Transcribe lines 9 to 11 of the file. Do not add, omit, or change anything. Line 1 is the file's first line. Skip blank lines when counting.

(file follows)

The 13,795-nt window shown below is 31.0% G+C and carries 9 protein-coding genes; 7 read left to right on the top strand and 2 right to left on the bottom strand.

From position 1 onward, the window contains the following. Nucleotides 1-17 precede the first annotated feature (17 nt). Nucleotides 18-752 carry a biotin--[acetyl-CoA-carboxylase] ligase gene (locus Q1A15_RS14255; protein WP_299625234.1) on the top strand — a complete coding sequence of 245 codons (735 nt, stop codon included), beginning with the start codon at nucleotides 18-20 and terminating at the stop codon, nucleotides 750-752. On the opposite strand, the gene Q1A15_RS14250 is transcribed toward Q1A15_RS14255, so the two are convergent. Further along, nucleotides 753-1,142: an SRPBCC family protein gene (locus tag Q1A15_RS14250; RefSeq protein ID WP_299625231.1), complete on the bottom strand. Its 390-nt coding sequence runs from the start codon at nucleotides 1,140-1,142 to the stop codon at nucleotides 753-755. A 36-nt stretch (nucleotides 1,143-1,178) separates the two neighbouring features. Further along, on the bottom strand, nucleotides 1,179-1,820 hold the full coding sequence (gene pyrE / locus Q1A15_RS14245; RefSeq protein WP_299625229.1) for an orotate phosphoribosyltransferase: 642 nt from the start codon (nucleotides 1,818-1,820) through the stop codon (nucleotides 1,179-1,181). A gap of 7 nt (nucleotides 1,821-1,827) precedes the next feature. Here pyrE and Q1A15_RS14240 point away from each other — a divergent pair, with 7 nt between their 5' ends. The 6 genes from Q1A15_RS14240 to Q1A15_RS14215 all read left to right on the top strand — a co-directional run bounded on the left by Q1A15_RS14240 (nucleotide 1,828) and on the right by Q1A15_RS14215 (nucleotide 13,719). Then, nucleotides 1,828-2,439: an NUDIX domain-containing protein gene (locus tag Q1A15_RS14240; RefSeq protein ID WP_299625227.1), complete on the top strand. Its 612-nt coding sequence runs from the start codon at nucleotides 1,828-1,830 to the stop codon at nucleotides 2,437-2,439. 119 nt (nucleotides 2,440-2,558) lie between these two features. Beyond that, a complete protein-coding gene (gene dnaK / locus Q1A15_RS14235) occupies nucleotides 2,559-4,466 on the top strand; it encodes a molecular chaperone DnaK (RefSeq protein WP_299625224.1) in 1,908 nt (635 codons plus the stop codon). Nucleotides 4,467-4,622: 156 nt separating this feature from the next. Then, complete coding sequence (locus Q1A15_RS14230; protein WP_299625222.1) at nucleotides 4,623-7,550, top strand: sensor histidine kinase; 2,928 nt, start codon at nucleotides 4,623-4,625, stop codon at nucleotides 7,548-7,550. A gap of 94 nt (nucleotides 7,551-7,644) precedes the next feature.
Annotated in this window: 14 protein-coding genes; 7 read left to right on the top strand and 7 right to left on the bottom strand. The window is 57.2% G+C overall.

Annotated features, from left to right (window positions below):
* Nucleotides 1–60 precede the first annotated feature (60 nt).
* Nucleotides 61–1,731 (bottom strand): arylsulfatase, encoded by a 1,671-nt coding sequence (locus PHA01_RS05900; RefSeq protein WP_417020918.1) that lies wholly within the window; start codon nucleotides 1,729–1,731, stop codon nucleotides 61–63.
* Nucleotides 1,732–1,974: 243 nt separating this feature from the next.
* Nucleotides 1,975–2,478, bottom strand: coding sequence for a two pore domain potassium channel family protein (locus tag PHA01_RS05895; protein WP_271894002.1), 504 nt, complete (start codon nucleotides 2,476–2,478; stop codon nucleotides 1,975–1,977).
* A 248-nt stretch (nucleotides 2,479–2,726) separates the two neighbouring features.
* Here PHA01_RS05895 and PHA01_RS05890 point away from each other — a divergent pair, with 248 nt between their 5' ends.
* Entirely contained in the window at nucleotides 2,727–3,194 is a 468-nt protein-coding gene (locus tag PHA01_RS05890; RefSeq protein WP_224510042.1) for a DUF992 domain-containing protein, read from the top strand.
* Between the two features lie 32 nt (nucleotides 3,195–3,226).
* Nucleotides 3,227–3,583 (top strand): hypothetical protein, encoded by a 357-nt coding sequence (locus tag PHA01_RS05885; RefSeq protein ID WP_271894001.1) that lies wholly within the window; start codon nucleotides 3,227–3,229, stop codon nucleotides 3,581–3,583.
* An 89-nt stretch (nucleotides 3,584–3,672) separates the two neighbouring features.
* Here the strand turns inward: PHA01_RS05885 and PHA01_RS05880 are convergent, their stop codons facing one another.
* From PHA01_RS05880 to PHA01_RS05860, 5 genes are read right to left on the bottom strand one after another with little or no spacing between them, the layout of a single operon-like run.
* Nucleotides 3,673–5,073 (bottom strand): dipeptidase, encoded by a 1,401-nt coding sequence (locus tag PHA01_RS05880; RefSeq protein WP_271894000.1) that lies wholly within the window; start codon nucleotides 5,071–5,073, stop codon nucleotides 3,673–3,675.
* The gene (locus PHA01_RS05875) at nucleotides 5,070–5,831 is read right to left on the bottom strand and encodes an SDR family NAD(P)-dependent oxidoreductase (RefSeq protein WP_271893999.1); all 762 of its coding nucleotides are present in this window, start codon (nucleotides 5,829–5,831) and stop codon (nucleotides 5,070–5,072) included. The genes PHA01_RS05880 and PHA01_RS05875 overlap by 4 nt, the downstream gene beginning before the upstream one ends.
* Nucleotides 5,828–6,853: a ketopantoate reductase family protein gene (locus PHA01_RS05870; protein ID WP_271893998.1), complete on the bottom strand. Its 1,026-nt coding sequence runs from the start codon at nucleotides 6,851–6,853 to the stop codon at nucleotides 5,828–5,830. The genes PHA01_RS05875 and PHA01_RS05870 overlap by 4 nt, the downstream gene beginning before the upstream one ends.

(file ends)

* A 248-nt stretch (nucleotides 2,479–2,726) separates the two neighbouring features.
* Here PHA01_RS05895 and PHA01_RS05890 point away from each other — a divergent pair, with 248 nt between their 5' ends.
* Entirely contained in the window at nucleotides 2,727–3,194 is a 468-nt protein-coding gene (locus tag PHA01_RS05890; RefSeq protein WP_224510042.1) for a DUF992 domain-containing protein, read from the top strand.